Publications, Reports & Research
Our publications, reports and research library hosts over 500 specialist reports and research papers on all topics associated with CCS.
This roadmap is an update of the 2009 IEA CCS Technology Roadmap. The energy landscape has shifted between 2009 and 2013 and new insights into the challenges and needs of CCS have been learned. This CCS roadmap aims at assisting governments and industry in integrating CCS in their emissions reduction strategies and in creating the conditions for scaled-up deployment of all three components of the CCS chain: CO2 capture, transport and storage. To get us onto the right pathway, this roadmap highlights seven key actions needed in the next seven years to create a solid foundation for deployment of CCS starting by 2020. These near-term actions are directly relevant for government and industry decision-makers today. Perhaps the most critical task is to create business cases for the uptake of CCS. This will require decisive action from governments, but also continued engagement of the industry in a long-term perspective.
22nd February 2013
This roadmap shows that CCS is a key cost-effective option for reducing CO2 emissions in large energy-intensive industries. In fact, much of the promising short-term potential for CCS globally lies not in the power sector but in industrial activities that currently vent highly pure streams of CO2. These activities include hydrogen production for fertilisers or fuel, bioethanol production and natural gas sweetening. Most studies on the potential application of CCS have focused on the power sector, however, even though all existing operational large-scale demonstrations of CCS are in industrial applications. In the longer-term, half of the global economic deployment for CCS by 2050 is shown to be in industrial applications. In certain sectors CCS is shown to be of particular relevance in developing countries, where it could be a highly cost-competitive emissions abatement option, even in the near term.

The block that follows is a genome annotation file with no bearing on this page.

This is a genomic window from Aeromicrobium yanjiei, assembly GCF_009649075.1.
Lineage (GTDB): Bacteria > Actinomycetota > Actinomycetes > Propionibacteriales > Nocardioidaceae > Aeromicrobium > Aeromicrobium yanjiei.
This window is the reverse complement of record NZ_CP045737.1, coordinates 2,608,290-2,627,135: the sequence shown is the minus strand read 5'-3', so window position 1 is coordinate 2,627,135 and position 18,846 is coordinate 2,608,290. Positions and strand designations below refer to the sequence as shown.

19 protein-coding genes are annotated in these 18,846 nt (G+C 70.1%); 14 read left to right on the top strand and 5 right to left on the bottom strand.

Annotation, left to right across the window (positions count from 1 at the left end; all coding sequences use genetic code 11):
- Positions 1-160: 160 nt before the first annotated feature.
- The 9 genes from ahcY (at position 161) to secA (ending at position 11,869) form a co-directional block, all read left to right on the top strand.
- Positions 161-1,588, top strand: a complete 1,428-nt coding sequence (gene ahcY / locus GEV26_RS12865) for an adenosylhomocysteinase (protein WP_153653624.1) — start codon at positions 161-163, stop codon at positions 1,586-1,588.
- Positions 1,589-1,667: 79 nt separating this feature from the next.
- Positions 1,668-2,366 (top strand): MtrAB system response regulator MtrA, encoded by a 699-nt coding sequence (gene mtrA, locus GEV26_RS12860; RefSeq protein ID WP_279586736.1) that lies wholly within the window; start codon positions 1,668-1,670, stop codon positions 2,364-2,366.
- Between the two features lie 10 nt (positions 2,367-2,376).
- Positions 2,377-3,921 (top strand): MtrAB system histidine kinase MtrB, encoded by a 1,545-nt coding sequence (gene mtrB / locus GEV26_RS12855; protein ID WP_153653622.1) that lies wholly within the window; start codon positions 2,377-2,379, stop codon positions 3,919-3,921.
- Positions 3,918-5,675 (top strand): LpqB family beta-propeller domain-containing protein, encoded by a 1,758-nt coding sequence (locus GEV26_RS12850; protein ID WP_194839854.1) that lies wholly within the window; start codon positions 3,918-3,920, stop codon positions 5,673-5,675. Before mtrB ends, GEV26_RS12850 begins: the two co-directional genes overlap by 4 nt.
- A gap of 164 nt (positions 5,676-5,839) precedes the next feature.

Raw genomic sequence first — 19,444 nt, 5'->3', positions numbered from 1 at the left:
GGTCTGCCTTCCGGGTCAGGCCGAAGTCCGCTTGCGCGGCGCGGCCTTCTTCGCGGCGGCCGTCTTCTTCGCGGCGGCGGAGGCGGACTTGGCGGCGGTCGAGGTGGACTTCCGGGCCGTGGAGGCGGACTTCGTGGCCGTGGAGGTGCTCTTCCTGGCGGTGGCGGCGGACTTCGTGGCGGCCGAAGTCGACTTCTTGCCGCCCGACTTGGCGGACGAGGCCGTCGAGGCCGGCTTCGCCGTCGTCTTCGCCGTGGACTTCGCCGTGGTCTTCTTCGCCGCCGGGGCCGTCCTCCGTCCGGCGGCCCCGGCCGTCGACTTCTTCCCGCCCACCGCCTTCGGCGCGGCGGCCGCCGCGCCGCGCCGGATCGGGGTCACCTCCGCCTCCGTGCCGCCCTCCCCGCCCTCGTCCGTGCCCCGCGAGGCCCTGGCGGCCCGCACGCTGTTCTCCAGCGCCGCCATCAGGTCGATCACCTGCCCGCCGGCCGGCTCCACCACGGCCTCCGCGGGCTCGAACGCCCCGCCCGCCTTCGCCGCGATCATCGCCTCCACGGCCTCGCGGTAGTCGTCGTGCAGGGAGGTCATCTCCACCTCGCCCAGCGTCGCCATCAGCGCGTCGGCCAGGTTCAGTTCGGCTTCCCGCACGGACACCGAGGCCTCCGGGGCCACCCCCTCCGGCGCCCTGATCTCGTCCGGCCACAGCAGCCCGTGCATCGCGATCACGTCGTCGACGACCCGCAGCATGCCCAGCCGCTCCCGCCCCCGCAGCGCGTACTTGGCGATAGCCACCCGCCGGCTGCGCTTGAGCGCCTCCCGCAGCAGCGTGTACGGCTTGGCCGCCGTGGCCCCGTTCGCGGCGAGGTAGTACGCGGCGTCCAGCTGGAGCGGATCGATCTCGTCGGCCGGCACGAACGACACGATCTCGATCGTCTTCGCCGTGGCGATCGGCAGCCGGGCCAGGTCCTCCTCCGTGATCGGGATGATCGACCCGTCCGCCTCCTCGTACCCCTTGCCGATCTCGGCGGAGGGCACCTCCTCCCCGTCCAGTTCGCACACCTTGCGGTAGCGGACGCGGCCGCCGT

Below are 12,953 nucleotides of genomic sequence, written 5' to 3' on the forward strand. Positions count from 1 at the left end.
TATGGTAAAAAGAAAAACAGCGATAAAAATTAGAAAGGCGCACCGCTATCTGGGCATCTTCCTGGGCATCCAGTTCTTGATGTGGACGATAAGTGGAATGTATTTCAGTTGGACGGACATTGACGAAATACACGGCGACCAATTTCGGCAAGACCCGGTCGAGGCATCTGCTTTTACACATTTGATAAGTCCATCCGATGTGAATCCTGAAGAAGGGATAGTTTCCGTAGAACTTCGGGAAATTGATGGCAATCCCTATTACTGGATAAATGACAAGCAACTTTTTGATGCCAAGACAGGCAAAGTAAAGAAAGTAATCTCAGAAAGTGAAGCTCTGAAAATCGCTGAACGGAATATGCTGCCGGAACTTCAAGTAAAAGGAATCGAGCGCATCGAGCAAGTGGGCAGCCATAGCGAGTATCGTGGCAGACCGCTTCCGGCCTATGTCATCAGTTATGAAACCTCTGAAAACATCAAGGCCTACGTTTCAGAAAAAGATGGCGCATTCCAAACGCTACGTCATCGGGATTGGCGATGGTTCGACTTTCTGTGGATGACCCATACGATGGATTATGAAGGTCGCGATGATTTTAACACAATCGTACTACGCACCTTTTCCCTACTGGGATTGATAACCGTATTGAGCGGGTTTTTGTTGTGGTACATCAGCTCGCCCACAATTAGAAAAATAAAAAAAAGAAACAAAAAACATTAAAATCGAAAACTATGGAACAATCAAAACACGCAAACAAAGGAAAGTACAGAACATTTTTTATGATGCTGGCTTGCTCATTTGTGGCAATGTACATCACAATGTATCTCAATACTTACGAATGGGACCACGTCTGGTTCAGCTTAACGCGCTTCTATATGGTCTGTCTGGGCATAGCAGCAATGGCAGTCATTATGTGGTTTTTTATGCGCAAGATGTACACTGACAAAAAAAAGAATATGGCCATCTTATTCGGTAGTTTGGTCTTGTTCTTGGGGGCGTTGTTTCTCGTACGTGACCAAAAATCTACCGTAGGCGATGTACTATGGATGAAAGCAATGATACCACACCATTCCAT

This technology roadmap builds on the initial IEA roadmap on CCS and also the technology roadmap for the cement sector developed by the IEA and the Cement Sustainability Initiative of the World Business Council for Sustainable Development. It paves the way for low-carbon industrial growth in developed and developing countries by providing a vision of CCS in industrial applications up to 2050.
Toward a common method of cost estimation for CO2 capture and storage at fossil fuel power plants
30th January 2013
Organisation(s): DOE National Energy Technology Laboratory (NETL), Electric Power Research Institute (EPRI), Global CCS Institute, IEA Greenhouse Gas R&D Programme (IEAGHG), International Energy Agency (IEA), Zero Emissions Platform
There are more than 100 papers in the public domain on the costs of CCS. However, there are significant differences in the methods employed by various organizations to estimate the cost of CCS systems for fossil fuel power plants. Many of these differences were discussed at a series of workshops, commencing in 2011, through which an international group of experts from industrial firms, government agencies, universities, and environmental organizations met to share information and perspectives on CCS costs for electric power plants.
Such differences often are not readily apparent in publicly reported CCS cost estimates. As a consequence, there is a significant degree of misunderstanding, confusion, and misrepresentation of CCS cost information, especially among audiences not familiar with the details of CCS costing.
A key recommendation of the first workshop was that a task force be formed to develop guidelines and recommendations for a costing method and nomenclature that could be broadly adopted to produce more consistent and transparent cost estimates for CCS applied to electric power plants.
Commencing in late 2011, and Chaired by Ed Rubin, task force members George Booras (EPRI), John Davison (IEAGHG), Clas Ekstrom (Vattenfall), Mike Matuszewski (USDOE/NETL), Sean McCoy (IEA) and Chris Short (Global CCS Institute) prepared a White Paper outlining both differences that exist in many current studies as well as providing guidelines and procedures for CCS costing, encompassing the full chain of CCS.
The aim of the work is not to suggest or recommend a uniform set of assumptions or premises for CCS cost estimates. There are good reasons why the cost of a given technology may vary from one situation to another and from one location to another. Rather, the sole objective is to help all parties with an interest or stake in CCS costing do a better job by addressing the major deficiencies in current costing methods, especially differences in the items included in a cost analysis.
The report addresses six major topics relevant to CCS costs
- defining project scope and design
- defining nomenclature and cost categories for CCS cost estimates
- quantifying elements of CCS cost
- defining financial structure and economic assumptions